One thing that intrigues me about fiber artistry is that there’s always something new to learn.
I don’t update this that much because really, I haven’t had much to say. I don’t have an audience, and no one reads this but me. I have a kind of digital-era diary but with old-school intent. But I like to keep it, and go back and read it, for the same reason I had actual paper journals in high school. I like to see where I’ve been, what I was thinking, who I loved, what I’ve seen. (And I like to drop random references that make me smile at my own cleverness. Is writing an exercise in mild hubris for everyone, or just me?)
It’s actually more helpful now, though, because it’s not just bitching about school or parents or unrequited love. I’m actually making progress in my skill, so it’s even more ego-strokey than I previously thought. I still shake my head a bit at the notion that I would never switch to Continental knitting because it was much more convenient to just drop and pick up the yarn with my right hand constantly. (As opposed to just leaving the yarn tensioned on my left hand, which I do now.) I’m also a little disappointed in myself that I never followed up on my idea to yarnbomb on a regular basis. I guess I’ve realized that I’d much rather spend my knitting time working on things that aren’t going to be rained on or cut up. (Or maybe I’ve just moved away from acquiring ugly-ass yarn.)
It’s also useful seeing just what I’ve learned. For example, I rhapsodized about a pattern utilizing color and pattern shifts, and lamented that I would probably not be able to afford the yarn, so I bought some KnitPicks Chroma. Now, of course, I realize that an unplied yarn is not a good yarn for socks, and that a yarn described as “sock” should be more closely examined if one does intend to use it for footwear. (I say this knowing full well that 100% merino is also not the best choice for socks, however I am currently making a pair out of just that. But I knew going into it, and I’ve also got some Kid Seta to carry along on the sole to give it durability.) Additionally, since I’ve gotten into the dyeing thing, I realize that I could probably reproduce that same effect myself. (Twisted Fiber Arts Self-Striping, for the record.)
One thing that hasn’t seemed to change is my obsession with using up every last scrap of yarn. I recently managed to do the same with a pair of afterthought heel anklets made out of Aslan Trends Santa Fe (a discontinued yarn I bought at Tuesday Morning). I had originally bought 2 skeins of a pretty tonal red and used them to make a pair of gift socks. Why I finished them off with about 1/4 of each ball left, I do not know, but I saved them to use as the toes, heels, and possibly cuffs, on another pair of socks.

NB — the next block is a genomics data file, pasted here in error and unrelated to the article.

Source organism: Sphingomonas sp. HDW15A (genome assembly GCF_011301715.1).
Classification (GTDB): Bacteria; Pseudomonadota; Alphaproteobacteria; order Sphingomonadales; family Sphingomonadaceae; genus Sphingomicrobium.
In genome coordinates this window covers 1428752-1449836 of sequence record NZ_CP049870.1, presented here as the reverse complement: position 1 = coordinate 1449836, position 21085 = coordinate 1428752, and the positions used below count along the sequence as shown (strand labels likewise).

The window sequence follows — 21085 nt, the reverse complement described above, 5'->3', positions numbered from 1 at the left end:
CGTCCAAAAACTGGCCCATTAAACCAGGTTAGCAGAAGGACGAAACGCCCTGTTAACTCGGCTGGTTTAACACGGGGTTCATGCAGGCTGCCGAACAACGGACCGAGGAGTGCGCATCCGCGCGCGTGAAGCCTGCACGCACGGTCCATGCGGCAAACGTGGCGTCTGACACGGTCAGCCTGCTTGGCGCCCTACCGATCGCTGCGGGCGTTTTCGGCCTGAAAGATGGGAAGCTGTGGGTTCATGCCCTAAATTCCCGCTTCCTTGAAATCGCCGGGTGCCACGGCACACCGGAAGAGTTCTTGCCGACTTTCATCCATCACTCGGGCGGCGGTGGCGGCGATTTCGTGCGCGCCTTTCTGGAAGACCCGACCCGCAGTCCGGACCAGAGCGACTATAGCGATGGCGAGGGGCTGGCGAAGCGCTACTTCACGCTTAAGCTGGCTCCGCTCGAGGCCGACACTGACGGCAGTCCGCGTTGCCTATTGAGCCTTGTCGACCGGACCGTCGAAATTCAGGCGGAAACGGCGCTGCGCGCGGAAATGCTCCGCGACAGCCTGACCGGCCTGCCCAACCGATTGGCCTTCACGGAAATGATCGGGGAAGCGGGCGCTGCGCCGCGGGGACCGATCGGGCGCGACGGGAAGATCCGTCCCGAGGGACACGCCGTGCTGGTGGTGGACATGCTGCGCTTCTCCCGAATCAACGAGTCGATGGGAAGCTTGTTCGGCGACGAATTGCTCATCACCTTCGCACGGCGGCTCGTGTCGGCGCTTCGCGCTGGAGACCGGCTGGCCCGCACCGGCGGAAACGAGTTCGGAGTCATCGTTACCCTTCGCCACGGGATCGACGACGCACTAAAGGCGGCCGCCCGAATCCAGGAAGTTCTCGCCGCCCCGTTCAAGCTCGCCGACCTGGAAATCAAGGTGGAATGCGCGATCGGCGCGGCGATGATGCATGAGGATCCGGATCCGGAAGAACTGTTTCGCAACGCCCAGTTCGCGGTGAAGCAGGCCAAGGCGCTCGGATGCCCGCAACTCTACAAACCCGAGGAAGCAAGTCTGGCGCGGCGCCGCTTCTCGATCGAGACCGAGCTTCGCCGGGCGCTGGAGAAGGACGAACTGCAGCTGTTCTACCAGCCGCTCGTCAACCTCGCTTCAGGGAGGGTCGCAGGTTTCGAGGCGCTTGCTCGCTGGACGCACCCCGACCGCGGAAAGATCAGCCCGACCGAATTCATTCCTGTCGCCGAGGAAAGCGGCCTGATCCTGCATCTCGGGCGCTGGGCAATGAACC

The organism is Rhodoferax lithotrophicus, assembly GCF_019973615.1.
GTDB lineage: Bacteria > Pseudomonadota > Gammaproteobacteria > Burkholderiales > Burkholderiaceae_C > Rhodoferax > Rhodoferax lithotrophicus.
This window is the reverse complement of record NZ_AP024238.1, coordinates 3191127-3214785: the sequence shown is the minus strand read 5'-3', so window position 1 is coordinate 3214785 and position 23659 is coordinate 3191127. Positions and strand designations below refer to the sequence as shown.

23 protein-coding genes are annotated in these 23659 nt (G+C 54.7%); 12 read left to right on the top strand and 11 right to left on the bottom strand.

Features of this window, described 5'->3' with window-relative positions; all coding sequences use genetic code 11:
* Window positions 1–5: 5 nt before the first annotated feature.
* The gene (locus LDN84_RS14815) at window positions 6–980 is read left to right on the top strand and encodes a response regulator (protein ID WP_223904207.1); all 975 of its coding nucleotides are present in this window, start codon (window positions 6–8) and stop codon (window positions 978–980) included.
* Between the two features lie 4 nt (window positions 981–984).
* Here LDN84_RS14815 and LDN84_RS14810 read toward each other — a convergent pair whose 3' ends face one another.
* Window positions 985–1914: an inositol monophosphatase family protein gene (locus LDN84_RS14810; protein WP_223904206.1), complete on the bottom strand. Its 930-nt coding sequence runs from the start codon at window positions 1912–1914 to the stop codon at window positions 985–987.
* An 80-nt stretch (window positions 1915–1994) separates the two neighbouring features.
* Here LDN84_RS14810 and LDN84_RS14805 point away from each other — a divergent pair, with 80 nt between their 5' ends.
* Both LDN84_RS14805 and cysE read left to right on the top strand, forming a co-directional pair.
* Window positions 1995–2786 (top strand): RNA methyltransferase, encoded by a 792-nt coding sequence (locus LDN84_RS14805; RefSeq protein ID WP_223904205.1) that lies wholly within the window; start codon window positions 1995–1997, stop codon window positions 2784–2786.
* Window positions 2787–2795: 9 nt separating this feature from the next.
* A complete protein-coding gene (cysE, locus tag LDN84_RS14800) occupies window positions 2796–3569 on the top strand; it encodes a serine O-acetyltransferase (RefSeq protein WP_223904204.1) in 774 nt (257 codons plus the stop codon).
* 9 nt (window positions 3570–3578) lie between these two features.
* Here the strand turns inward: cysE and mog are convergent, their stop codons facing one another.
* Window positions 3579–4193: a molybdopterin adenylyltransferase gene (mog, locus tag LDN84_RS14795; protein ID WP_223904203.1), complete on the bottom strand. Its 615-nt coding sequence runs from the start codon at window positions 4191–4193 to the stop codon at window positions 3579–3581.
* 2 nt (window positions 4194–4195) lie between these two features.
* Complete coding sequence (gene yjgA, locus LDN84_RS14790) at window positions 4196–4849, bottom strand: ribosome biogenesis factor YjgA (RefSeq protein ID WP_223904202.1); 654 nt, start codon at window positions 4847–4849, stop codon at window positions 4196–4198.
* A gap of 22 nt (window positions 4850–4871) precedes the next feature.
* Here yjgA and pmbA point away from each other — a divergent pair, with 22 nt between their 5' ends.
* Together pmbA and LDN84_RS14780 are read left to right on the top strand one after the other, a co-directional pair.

There are 2 Tuesday Mornings near me, and I had about milked them dry of any decent yarns. Still, I haunted them and picked through their meager offerings, hoping to find more Santa Fe in a contrasting color. Then I got bit by the dyeing bug, and whether a new skein arrived or I just happened to notice it because the glorious rainbow of possibility had just become visible to me, I couldn’t tell. But I found a tangled and generally ratty-looking orphaned skein of Santa Fe underneath a pile of novelty crap. It was off-white.
I dyed it a subtly tonal purple and found a lace pattern to give it a little more stretch. I didn’t end up having enough red to use for the cuffs – I barely had enough to finish the heels as it was. I think after grafting and weaving, I had about 4 inches worth of red left. And with some finagling, I could manage to stretch the socks over my feet. But they weren’t very comfortable, and the pattern was stretched to a point where it looked almost as if I were hurting it. So I broke my “I’m only making socks for me this year” vow and gave them to my mom, whose feet are about 3 sizes smaller than mine. Given that she has perpetually-cold feet and hardwood floors, I felt as though they went to a good home.